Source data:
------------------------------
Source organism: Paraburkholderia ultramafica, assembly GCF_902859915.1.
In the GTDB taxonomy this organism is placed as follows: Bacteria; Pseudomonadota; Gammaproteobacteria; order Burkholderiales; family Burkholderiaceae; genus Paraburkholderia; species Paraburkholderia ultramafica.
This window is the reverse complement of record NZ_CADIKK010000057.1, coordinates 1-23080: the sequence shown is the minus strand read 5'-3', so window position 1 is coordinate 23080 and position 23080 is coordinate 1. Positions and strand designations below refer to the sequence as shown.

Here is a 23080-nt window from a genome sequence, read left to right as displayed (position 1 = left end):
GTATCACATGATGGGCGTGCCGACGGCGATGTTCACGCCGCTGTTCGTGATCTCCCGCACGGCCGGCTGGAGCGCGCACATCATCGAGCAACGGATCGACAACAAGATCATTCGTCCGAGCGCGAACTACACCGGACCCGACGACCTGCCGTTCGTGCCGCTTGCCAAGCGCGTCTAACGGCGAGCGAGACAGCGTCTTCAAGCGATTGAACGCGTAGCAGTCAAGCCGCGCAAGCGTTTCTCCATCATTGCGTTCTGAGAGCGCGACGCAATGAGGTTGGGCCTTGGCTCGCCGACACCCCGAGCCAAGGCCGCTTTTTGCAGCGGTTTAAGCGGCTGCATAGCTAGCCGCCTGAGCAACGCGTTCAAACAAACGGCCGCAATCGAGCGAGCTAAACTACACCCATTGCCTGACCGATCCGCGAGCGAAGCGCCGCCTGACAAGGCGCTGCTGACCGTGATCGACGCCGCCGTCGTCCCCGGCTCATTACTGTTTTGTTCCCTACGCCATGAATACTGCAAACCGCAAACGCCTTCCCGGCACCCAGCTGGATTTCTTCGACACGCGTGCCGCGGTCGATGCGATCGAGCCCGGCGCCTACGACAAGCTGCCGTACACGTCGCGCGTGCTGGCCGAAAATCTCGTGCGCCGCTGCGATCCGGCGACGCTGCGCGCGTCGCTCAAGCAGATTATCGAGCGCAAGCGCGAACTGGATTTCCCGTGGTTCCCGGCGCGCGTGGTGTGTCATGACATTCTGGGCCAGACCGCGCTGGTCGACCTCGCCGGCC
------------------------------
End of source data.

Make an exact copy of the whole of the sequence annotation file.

Source organism: Paraburkholderia ultramafica, assembly GCF_902859915.1.
In the GTDB taxonomy this organism is placed as follows: Bacteria; Pseudomonadota; Gammaproteobacteria; order Burkholderiales; family Burkholderiaceae; genus Paraburkholderia; species Paraburkholderia ultramafica.
This window is the reverse complement of record NZ_CADIKK010000057.1, coordinates 1-23080: the sequence shown is the minus strand read 5'-3', so window position 1 is coordinate 23080 and position 23080 is coordinate 1. Positions and strand designations below refer to the sequence as shown.

Here is a 23080-nt window from a genome sequence, read left to right as displayed (position 1 = left end):
GTATCACATGATGGGCGTGCCGACGGCGATGTTCACGCCGCTGTTCGTGATCTCCCGCACGGCCGGCTGGAGCGCGCACATCATCGAGCAACGGATCGACAACAAGATCATTCGTCCGAGCGCGAACTACACCGGACCCGACGACCTGCCGTTCGTGCCGCTTGCCAAGCGCGTCTAACGGCGAGCGAGACAGCGTCTTCAAGCGATTGAACGCGTAGCAGTCAAGCCGCGCAAGCGTTTCTCCATCATTGCGTTCTGAGAGCGCGACGCAATGAGGTTGGGCCTTGGCTCGCCGACACCCCGAGCCAAGGCCGCTTTTTGCAGCGGTTTAAGCGGCTGCATAGCTAGCCGCCTGAGCAACGCGTTCAAACAAACGGCCGCAATCGAGCGAGCTAAACTACACCCATTGCCTGACCGATCCGCGAGCGAAGCGCCGCCTGACAAGGCGCTGCTGACCGTGATCGACGCCGCCGTCGTCCCCGGCTCATTACTGTTTTGTTCCCTACGCCATGAATACTGCAAACCGCAAACGCCTTCCCGGCACCCAGCTGGATTTCTTCGACACGCGTGCCGCGGTCGATGCGATCGAGCCCGGCGCCTACGACAAGCTGCCGTACACGTCGCGCGTGCTGGCCGAAAATCTCGTGCGCCGCTGCGATCCGGCGACGCTGCGCGCGTCGCTCAAGCAGATTATCGAGCGCAAGCGCGAACTGGATTTCCCGTGGTTCCCGGCGCGCGTGGTGTGTCATGACATTCTGGGCCAGACCGCGCTGGTCGACCTCGCCGGCC